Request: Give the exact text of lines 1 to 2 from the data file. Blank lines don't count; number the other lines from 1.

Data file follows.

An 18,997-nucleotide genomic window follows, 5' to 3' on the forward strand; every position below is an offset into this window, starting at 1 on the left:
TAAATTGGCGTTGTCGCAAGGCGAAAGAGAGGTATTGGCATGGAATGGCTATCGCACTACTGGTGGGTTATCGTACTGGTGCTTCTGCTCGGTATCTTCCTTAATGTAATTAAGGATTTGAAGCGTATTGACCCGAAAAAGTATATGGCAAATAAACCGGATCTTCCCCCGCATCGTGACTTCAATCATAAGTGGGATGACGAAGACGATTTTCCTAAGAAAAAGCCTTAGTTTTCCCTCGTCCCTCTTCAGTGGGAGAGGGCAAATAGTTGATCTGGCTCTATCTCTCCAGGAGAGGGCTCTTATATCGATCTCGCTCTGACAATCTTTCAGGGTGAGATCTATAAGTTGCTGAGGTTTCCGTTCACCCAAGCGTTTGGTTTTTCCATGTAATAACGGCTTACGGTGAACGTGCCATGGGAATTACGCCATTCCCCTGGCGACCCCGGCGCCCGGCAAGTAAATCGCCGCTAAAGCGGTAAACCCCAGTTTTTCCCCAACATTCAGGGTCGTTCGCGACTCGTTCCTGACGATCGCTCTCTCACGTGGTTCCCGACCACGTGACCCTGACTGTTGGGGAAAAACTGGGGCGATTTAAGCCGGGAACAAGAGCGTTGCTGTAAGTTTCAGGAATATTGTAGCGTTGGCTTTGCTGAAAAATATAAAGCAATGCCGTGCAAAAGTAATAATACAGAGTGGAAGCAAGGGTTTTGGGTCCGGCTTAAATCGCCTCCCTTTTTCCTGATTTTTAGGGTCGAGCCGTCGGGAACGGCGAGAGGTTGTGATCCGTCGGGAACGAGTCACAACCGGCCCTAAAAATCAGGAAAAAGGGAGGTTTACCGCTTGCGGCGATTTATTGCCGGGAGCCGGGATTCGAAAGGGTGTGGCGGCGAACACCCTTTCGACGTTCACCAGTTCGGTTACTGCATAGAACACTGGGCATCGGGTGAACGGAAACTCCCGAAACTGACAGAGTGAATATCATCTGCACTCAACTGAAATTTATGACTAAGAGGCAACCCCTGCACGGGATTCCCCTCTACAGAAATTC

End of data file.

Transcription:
An 18,997-nucleotide genomic window follows, 5' to 3' on the forward strand; every position below is an offset into this window, starting at 1 on the left:
TAAATTGGCGTTGTCGCAAGGCGAAAGAGAGGTATTGGCATGGAATGGCTATCGCACTACTGGTGGGTTATCGTACTGGTGCTTCTGCTCGGTATCTTCCTTAATGTAATTAAGGATTTGAAGCGTATTGACCCGAAAAAGTATATGGCAAATAAACCGGATCTTCCCCCGCATCGTGACTTCAATCATAAGTGGGATGACGAAGACGATTTTCCTAAGAAAAAGCCTTAGTTTTCCCTCGTCCCTCTTCAGTGGGAGAGGGCAAATAGTTGATCTGGCTCTATCTCTCCAGGAGAGGGCTCTTATATCGATCTCGCTCTGACAATCTTTCAGGGTGAGATCTATAAGTTGCTGAGGTTTCCGTTCACCCAAGCGTTTGGTTTTTCCATGTAATAACGGCTTACGGTGAACGTGCCATGGGAATTACGCCATTCCCCTGGCGACCCCGGCGCCCGGCAAGTAAATCGCCGCTAAAGCGGTAAACCCCAGTTTTTCCCCAACATTCAGGGTCGTTCGCGACTCGTTCCTGACGATCGCTCTCTCACGTGGTTCCCGACCACGTGACCCTGACTGTTGGGGAAAAACTGGGGCGATTTAAGCCGGGAACAAGAGCGTTGCTGTAAGTTTCAGGAATATTGTAGCGTTGGCTTTGCTGAAAAATATAAAGCAATGCCGTGCAAAAGTAATAATACAGAGTGGAAGCAAGGGTTTTGGGTCCGGCTTAAATCGCCTCCCTTTTTCCTGATTTTTAGGGTCGAGCCGTCGGGAACGGCGAGAGGTTGTGATCCGTCGGGAACGAGTCACAACCGGCCCTAAAAATCAGGAAAAAGGGAGGTTTACCGCTTGCGGCGATTTATTGCCGGGAGCCGGGATTCGAAAGGGTGTGGCGGCGAACACCCTTTCGACGTTCACCAGTTCGGTTACTGCATAGAACACTGGGCATCGGGTGAACGGAAACTCCCGAAACTGACAGAGTGAATATCATCTGCACTCAACTGAAATTTATGACTAAGAGGCAACCCCTGCACGGGATTCCCCTCTACAGAAATTC